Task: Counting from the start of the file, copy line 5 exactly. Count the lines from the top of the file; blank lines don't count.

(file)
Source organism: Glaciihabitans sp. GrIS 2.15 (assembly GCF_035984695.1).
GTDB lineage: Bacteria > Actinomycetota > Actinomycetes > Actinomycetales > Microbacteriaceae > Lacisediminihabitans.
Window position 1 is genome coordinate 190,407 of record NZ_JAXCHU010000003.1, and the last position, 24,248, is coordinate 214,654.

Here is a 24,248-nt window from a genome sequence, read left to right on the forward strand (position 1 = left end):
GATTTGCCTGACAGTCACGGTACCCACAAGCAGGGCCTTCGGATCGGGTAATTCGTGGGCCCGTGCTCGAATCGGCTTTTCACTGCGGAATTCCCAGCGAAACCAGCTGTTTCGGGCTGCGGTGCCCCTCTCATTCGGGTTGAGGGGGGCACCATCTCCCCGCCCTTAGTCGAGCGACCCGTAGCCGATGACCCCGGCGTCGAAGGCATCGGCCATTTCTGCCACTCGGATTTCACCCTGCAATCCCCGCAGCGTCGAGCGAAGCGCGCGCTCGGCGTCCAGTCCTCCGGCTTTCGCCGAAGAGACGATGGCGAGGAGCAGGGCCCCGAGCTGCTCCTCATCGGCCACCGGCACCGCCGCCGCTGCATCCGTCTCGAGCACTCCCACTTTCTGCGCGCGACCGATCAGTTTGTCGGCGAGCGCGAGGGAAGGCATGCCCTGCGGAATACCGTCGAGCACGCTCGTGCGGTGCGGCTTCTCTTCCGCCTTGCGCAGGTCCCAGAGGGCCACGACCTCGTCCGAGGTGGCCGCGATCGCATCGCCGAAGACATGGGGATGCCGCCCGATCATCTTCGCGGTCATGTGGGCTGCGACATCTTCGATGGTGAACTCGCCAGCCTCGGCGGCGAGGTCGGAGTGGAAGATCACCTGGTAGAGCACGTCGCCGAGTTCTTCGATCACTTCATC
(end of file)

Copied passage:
GATTTGCCTGACAGTCACGGTACCCACAAGCAGGGCCTTCGGATCGGGTAATTCGTGGGCCCGTGCTCGAATCGGCTTTTCACTGCGGAATTCCCAGCGAAACCAGCTGTTTCGGGCTGCGGTGCCCCTCTCATTCGGGTTGAGGGGGGCACCATCTCCCCGCCCTTAGTCGAGCGACCCGTAGCCGATGACCCCGGCGTCGAAGGCATCGGCCATTTCTGCCACTCGGATTTCACCCTGCAATCCCCGCAGCGTCGAGCGAAGCGCGCGCTCGGCGTCCAGTCCTCCGGCTTTCGCCGAAGAGACGATGGCGAGGAGCAGGGCCCCGAGCTGCTCCTCATCGGCCACCGGCACCGCCGCCGCTGCATCCGTCTCGAGCACTCCCACTTTCTGCGCGCGACCGATCAGTTTGTCGGCGAGCGCGAGGGAAGGCATGCCCTGCGGAATACCGTCGAGCACGCTCGTGCGGTGCGGCTTCTCTTCCGCCTTGCGCAGGTCCCAGAGGGCCACGACCTCGTCCGAGGTGGCCGCGATCGCATCGCCGAAGACATGGGGATGCCGCCCGATCATCTTCGCGGTCATGTGGGCTGCGACATCTTCGATGGTGAACTCGCCAGCCTCGGCGGCGAGGTCGGAGTGGAAGATCACCTGGTAGAGCACGTCGCCGAGTTCTTCGATCACTTCATC